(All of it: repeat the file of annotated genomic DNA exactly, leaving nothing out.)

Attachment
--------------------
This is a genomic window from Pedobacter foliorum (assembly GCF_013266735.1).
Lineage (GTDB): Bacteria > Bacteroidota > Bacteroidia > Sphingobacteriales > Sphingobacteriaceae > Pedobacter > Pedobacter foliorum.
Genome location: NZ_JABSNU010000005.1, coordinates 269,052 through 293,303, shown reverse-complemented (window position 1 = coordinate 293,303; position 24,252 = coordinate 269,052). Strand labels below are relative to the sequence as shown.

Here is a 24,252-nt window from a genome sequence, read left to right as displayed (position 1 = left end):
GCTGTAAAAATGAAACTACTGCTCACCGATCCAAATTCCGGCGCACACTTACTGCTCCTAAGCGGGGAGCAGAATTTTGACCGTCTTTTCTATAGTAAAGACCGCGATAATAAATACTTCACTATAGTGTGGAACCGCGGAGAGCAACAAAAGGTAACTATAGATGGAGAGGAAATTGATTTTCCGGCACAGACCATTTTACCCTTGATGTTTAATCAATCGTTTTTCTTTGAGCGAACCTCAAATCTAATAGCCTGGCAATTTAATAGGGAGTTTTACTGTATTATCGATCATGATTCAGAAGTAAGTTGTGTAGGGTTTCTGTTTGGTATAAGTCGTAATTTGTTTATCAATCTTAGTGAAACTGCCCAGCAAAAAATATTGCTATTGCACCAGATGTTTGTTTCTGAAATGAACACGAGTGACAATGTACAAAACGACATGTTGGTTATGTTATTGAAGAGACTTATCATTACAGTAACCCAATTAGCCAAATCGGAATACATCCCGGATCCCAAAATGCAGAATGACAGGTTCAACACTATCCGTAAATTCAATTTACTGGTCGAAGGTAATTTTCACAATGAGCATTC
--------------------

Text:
This is a genomic window from Pedobacter foliorum (assembly GCF_013266735.1).
Lineage (GTDB): Bacteria > Bacteroidota > Bacteroidia > Sphingobacteriales > Sphingobacteriaceae > Pedobacter > Pedobacter foliorum.
Genome location: NZ_JABSNU010000005.1, coordinates 269,052 through 293,303, shown reverse-complemented (window position 1 = coordinate 293,303; position 24,252 = coordinate 269,052). Strand labels below are relative to the sequence as shown.

Here is a 24,252-nt window from a genome sequence, read left to right as displayed (position 1 = left end):
GCTGTAAAAATGAAACTACTGCTCACCGATCCAAATTCCGGCGCACACTTACTGCTCCTAAGCGGGGAGCAGAATTTTGACCGTCTTTTCTATAGTAAAGACCGCGATAATAAATACTTCACTATAGTGTGGAACCGCGGAGAGCAACAAAAGGTAACTATAGATGGAGAGGAAATTGATTTTCCGGCACAGACCATTTTACCCTTGATGTTTAATCAATCGTTTTTCTTTGAGCGAACCTCAAATCTAATAGCCTGGCAATTTAATAGGGAGTTTTACTGTATTATCGATCATGATTCAGAAGTAAGTTGTGTAGGGTTTCTGTTTGGTATAAGTCGTAATTTGTTTATCAATCTTAGTGAAACTGCCCAGCAAAAAATATTGCTATTGCACCAGATGTTTGTTTCTGAAATGAACACGAGTGACAATGTACAAAACGACATGTTGGTTATGTTATTGAAGAGACTTATCATTACAGTAACCCAATTAGCCAAATCGGAATACATCCCGGATCCCAAAATGCAGAATGACAGGTTCAACACTATCCGTAAATTCAATTTACTGGTCGAAGGTAATTTTCACAATGAGCATTC